The banana diet is any one of several eating plans that promise weight loss and energy boosts with the consumption of numerous bananas each day. Most health experts consider these sorts of plans to be “fads” that are popular for a short time but aren’t backed by science or anything more than anecdotal reports of success. One of the most well known banana-based plans was hugely popular in Japan in 2008, and actually caused a banana distribution shortage to the island nation that lasted a number of months. More recent modifications have taken the initial idea, namely that eating primarily bananas each day can lead to weight loss and better health, and have added modifications and additional rules. Most of the time, the diets are designed to be something of a short-term “cleanse” or “purification,” and adherents aren’t normally expected to stick with the plan long-term. Results can vary wildly from person to person, though, and dieticians and medical experts are often quick to warn that the plan isn’t safe for everyone. There can be dangers involved in getting all or most of a day’s calories from a single food, for instance, and long-term use can actually deprive the body of nutrients and minerals it needs to remain healthy.
Basic Concept and Initial Popularity
Most health trend scholars pinpoint Japan as the origin of what became known in the West as the “banana diet,” and a social media article authored by a pharmacist there is believed to have been the spark that ignited what soon became a boomingly popular trend. According to the article, the pharmacist was able to lose 37 pounds (16.8 kg) simply by replacing his breakfast with four small bananas and eating a banana with room temperature water for lunch. He purportedly ate a “normal” dinner but had nothing, not even bananas, after 8pm.
The article went viral and people, particularly university students, began following the pharmacist’s plan almost religiously. A number of books were written on the subject, many with a few modifications, and formal diet guides, workbooks, and banana-related health merchandise entered the market to record sales. Adherents took to the Internet in vast numbers to chart their success, whether real or imagined, and before long people all over the world were following the plan in some form or another.
Guidelines and Rules
Banana diets typically have a number of rules, though these can vary a lot depending on the specific plan being followed. Almost all instruct dieters to eat at least one raw banana for breakfast, with some versions of the diet including a glass of room temperature water or milk. The original diet can be thought of as a banana meal replacement plan, with dieters eating the fruit in place of breakfast and lunch, but then eating any dinner desired. One of the most important rules of the original plan was that dieters needed to stop eating at 8pm, and be asleep for the night before midnight.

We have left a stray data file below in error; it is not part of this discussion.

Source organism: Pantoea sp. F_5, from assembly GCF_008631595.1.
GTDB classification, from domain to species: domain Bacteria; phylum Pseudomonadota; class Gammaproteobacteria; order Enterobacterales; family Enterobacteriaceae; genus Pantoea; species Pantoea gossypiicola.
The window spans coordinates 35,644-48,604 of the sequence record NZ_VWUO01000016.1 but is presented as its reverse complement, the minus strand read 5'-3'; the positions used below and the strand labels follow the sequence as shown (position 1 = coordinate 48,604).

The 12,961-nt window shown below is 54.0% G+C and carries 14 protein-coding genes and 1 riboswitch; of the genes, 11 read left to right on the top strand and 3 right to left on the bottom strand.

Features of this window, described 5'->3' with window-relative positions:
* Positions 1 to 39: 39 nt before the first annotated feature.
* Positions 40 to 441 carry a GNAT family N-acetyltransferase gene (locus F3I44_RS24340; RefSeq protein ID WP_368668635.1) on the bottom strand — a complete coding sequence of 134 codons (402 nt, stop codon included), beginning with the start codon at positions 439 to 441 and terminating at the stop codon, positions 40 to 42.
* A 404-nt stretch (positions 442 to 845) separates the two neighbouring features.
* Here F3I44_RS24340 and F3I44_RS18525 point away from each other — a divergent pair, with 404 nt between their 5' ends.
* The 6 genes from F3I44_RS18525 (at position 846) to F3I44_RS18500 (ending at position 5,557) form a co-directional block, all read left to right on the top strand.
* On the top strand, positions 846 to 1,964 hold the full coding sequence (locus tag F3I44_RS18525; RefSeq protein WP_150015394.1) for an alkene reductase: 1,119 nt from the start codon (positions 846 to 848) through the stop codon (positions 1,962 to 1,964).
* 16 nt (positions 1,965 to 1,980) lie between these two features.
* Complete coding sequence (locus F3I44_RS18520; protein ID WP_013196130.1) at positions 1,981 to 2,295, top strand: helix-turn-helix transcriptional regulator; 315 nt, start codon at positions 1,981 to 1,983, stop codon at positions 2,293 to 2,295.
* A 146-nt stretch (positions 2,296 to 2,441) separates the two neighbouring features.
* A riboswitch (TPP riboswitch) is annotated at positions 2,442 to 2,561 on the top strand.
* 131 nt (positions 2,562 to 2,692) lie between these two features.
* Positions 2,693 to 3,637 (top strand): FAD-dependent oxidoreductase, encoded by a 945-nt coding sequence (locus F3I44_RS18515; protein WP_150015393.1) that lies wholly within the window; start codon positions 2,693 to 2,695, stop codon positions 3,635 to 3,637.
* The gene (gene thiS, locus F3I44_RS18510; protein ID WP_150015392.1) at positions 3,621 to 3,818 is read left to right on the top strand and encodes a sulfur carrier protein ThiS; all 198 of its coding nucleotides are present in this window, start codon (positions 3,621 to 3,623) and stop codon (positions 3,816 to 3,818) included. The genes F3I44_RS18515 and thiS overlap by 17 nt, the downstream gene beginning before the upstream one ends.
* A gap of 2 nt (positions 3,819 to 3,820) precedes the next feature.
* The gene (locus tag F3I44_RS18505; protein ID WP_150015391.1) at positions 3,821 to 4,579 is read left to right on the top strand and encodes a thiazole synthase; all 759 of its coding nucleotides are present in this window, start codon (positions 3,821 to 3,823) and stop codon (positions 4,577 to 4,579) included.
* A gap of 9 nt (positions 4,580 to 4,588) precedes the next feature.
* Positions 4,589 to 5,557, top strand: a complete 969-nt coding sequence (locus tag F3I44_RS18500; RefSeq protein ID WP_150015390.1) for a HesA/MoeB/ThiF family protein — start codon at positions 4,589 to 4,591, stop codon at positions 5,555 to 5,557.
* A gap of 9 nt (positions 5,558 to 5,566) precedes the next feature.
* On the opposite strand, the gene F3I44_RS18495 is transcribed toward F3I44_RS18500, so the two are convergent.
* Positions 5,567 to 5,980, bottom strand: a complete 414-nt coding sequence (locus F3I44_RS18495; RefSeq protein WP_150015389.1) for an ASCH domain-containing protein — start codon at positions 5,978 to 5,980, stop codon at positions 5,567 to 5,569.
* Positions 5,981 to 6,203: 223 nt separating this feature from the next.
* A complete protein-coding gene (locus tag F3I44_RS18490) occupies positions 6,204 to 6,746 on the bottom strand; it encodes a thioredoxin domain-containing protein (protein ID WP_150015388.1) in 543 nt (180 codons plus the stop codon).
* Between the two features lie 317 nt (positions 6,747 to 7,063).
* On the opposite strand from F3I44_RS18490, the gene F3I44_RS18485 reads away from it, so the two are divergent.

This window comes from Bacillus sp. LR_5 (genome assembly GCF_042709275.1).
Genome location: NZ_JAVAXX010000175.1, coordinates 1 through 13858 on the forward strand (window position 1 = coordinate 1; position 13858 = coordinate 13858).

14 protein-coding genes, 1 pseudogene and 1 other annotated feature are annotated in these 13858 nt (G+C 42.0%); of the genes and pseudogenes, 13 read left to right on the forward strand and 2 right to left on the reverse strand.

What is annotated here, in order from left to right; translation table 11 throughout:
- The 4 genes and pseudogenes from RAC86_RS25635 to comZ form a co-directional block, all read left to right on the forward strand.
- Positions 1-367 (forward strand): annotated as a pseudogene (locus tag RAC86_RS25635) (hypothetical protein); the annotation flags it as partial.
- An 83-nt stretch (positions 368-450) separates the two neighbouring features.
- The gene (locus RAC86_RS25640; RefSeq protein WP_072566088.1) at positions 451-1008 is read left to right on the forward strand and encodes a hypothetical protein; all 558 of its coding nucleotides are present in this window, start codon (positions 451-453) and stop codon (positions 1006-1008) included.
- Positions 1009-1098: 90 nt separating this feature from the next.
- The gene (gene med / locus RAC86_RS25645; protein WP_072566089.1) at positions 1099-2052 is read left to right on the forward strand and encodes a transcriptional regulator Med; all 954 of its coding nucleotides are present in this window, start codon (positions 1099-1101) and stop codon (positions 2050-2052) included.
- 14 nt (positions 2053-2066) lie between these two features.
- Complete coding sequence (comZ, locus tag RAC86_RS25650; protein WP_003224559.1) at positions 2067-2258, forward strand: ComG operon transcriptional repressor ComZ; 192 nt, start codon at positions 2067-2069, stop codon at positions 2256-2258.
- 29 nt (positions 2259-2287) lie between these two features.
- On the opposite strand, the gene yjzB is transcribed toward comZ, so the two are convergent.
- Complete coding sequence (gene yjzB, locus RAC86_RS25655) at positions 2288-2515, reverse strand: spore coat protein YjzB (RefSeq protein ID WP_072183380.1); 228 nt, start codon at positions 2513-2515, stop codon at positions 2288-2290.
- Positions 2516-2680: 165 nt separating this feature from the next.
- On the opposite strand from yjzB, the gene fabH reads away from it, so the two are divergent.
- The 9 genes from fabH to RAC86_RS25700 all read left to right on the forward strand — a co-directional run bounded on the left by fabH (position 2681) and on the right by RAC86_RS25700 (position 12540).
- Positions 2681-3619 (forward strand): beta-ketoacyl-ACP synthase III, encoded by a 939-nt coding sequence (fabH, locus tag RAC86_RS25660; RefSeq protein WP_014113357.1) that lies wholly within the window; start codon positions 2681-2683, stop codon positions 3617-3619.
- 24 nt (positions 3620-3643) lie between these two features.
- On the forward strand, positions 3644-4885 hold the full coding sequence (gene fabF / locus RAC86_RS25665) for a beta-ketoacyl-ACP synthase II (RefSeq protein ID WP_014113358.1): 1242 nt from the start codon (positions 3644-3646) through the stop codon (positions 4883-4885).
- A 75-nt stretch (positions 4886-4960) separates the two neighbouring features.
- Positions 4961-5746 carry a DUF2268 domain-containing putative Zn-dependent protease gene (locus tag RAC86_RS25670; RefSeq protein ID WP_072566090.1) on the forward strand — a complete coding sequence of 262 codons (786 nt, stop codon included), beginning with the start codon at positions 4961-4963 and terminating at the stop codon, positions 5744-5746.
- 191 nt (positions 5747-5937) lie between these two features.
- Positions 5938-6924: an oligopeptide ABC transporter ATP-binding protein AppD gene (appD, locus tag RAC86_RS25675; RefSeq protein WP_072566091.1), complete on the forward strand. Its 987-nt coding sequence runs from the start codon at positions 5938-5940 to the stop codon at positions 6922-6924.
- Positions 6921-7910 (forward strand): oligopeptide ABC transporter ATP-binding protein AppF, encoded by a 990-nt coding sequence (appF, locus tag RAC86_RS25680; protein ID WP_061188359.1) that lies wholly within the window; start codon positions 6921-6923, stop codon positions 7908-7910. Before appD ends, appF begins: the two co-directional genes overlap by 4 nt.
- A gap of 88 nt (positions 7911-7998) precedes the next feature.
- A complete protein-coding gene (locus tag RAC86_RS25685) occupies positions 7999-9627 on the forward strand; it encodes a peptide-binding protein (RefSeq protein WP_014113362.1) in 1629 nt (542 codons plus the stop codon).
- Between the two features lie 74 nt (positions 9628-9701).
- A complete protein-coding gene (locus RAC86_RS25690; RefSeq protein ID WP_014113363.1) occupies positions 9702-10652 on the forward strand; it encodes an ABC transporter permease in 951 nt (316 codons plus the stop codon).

The popular Japanese plan didn’t really prohibit any foods and drinks as much as it augmented them with bananas and set restrictions on when foods could be eaten. Other more recent takes on the concept have tended to be more stringent. Many restrict things like sugar and alcohol in addition to adding bananas, for instance, and a number of plans also require participants to calorie-count the meals and snacks they consume in addition to bananas each day.
Some take more extreme measures. One popular plan, for instance, permits the consumption of nothing but bananas and water for a span of anywhere from 3-8 days. Another requires dieters to eat a whole raw banana before every meal or snack. Rarely, however, do plans require the incorporation of exercise, which most medical experts say is just as important to weight loss as is diet.
Drawbacks and Potential Problems
Despite a number of overwhelmingly positive reviews, there is no scientific evidence for the success of any banana eating plan when it comes to weight loss. In fact, a number of researchers have suggested that eating only or primarily bananas can contribute to excess calories, which might actually lead to weight gain over the long-term. Additionally, many nutritionists question the value of any diet based solely around a single food. While bananas do have a number of important nutrients and minerals, they don’t contain everything a person needs to stay healthy.
The best advice for people looking to lose weight is to typically a commitment to regular exercise and healthy eating. Results aren’t immediate under this slower approach and they do require both patience and persistence. While it may seem tempting to solve all diet woes with a few days of massive banana consumption, few things in life are truly that simple.